Football Zebras
NewsWeek 1 remainders

Week 1 remainders

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Whenever we have a few loose items to cover, we will run a remainders column at the end of the week. Here are some things that got our attention:

Roughing the punter call stands

image In the first quarter of the first Monday night game, Lions special teamer Jerome Couplin drew a roughing-the-punter penalty for his hit on Steve Weatherford of the Giants. The foul stood, even though it appeared that a Giants lineman engaged Couplin in a block, potentially causing Couplin to crash into Weatherford.

Rule 12-2-10-f does give the defense a little bit of an out for contact after being pushed by a kicking team player:

No defensive player may run into or rough a kicker who kicks from behind the line unless such contact … occurs because a defender is pushed or blocked (causing a change of direction) into the kicker

In this case, Couplin doesn’t get relief from the rule, because he was clearly on a path to the punter, and any blocking did not fundamentally alter his trajectory. This item in the rules is intended for the defender who is really pushed off course into an unavoidable collision.

Also, this is a judgement call on the referee to determine, but the league will default to calling the foul. Borderline calls will always go in favor of calling a roughness foul. Strictly from a grading perspective, the referee won’t be downgraded for making the call, because the rules and league policy state he is to err on the side of safety. Conversely, he will be dinged if the officiating department deems it a foul and no flag is thrown.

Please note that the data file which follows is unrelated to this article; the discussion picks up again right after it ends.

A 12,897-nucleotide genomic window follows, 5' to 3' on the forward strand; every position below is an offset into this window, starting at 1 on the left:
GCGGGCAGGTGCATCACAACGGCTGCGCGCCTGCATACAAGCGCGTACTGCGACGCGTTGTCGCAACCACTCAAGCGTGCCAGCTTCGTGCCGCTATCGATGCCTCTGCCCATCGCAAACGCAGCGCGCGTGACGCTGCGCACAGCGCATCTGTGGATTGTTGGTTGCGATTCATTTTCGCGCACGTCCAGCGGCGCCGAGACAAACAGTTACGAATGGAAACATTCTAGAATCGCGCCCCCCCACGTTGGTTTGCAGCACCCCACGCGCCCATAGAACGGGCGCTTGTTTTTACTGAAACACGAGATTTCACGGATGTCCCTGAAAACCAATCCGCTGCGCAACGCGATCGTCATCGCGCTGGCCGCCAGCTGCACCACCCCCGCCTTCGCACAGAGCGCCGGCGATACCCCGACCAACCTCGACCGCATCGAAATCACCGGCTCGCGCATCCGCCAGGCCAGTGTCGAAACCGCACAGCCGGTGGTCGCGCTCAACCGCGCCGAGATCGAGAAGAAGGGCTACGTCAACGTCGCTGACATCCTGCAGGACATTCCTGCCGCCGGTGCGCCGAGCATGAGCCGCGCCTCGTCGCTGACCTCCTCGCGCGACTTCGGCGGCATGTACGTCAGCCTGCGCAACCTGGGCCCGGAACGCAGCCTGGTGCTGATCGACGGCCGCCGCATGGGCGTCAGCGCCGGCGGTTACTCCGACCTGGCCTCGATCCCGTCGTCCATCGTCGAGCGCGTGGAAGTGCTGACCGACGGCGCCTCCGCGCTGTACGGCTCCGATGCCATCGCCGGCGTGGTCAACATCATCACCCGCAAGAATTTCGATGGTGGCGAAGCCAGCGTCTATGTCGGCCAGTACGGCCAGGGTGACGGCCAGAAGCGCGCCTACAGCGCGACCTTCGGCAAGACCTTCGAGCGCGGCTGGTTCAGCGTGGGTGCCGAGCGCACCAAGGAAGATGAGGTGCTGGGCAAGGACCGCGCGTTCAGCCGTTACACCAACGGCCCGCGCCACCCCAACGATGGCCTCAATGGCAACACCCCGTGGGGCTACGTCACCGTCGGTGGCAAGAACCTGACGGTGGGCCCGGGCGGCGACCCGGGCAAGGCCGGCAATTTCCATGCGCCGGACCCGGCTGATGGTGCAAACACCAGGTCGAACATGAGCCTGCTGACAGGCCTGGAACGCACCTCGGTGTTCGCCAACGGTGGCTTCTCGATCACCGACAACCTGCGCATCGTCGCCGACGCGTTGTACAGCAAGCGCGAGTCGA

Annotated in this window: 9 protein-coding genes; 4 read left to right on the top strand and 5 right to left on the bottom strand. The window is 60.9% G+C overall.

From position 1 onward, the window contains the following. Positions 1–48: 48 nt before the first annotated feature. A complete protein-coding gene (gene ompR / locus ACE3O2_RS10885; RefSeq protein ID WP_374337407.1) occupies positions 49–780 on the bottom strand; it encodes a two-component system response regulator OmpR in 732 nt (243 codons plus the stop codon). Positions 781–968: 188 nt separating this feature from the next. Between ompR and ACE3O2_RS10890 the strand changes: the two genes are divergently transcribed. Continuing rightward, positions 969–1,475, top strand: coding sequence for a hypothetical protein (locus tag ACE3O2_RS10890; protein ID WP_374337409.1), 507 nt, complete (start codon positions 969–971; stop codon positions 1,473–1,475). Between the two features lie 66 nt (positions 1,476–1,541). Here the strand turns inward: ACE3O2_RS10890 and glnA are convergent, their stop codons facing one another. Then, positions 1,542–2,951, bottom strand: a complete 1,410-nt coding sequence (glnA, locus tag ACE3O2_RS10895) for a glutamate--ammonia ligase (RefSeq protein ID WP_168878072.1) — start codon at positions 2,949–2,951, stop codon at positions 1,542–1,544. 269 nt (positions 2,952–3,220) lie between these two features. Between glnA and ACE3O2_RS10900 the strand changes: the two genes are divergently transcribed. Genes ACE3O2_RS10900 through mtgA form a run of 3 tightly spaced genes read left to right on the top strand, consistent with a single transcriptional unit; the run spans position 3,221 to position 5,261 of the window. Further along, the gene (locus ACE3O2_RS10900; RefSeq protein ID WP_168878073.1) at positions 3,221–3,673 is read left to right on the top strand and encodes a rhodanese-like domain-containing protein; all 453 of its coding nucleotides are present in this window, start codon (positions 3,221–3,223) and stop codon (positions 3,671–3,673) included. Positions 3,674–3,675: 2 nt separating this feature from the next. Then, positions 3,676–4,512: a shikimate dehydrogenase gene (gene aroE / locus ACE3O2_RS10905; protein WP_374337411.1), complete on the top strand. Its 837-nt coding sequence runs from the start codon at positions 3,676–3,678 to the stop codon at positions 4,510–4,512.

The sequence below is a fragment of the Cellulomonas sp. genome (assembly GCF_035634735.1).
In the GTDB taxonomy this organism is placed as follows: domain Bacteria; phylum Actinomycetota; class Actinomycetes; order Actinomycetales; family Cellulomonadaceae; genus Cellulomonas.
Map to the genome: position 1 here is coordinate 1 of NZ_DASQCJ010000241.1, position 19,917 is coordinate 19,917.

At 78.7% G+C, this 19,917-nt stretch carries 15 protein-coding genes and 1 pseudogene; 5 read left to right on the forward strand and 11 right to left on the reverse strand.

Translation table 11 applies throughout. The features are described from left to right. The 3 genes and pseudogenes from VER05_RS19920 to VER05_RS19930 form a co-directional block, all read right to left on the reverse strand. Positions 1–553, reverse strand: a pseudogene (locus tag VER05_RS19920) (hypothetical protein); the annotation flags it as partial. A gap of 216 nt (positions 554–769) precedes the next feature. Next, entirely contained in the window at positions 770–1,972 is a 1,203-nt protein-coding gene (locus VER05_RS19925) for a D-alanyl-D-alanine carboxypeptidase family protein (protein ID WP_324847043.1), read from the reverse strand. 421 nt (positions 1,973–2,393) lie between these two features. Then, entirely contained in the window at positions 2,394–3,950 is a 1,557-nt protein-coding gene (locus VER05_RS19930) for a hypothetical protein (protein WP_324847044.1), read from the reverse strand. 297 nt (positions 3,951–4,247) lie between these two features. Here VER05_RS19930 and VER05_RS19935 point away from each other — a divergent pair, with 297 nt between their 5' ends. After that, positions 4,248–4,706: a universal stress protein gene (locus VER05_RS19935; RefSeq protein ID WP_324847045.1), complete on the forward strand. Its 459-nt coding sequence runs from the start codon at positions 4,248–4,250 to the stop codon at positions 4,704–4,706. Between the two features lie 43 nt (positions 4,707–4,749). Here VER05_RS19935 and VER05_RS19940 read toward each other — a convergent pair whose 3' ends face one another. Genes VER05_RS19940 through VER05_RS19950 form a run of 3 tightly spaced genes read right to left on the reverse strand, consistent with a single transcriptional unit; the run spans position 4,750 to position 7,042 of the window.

Rules analysts squelched by yammering

On the second game of the Monday Night Football doubleheader, the Cardinals were marked short of a first down in the second quarter. It appeared that the Cardinals were considering challenging the spot, but wound up taking a timeout instead. Former NFL referee Jim Tunney is called upon as a rules analyst when ESPN has a second game, and it was expected that he would comment on the play.

Chris Berman, ESPN’s crusty old bloviator and pregnant pause virtuoso, was calling the play-by-play and seemed ready to bring Tunney in for the review with a loneliness set-up, and then …:

Jim Tunney in the booth with us, and nobody knows more about officiating than Jim Tunney: 31 years [as an] official in the NFL, 3 Super Bowls — you name it — Ice Bowl, et cetera. And, uh — they took a timeout. Jim shook his head to us, nope, they didn’t get it. That’s why they didn’t challenge, right? That had to be why they took a timeout.

Trent Dilfer took over the conversation, leaving Tunney silently nodding his head in the corner. Jim deserves better.

Alsp, in the first game of the doubleheader, rules analyst Gerry Austin was quickly name-checked by play-by-play announcer Mike Tirico as agreeing with the aforementioned roughing-the-punter penalty without any explanation as to the application of the rule.

Eagles happy with the officials — for now

Eagles center Jason Kelce told Paul Domowitch of the Philadelphia Daily News that http://www.philly.com/philly/sports/eagles/20140912_Eagles_happy_officials_kept_pace_with_their_offense.html” target=”_blank”>the offense was pleased with the performance of Jeff Triplette’s crew, specifically that they kept pace with the Eagles’ high-octane offense.

That was a great officiating crew. They did an outstanding job of getting the ball set and letting us play fast. It was really good. The officials definitely limited how fast we could go numerous times last year. … Some officials really want to play fast. They want to get the ball set and let the game go. But other officials, quite frankly, stand over the ball and it takes forever to get going. You really don’t know what you’re getting from week to week.

Ben Austro
Ben Austro
Ben Austro is the editor and founder of Football Zebras and the author of So You Think You Know Football?: The Armchair Ref's Guide to the Official Rules (on sale now)
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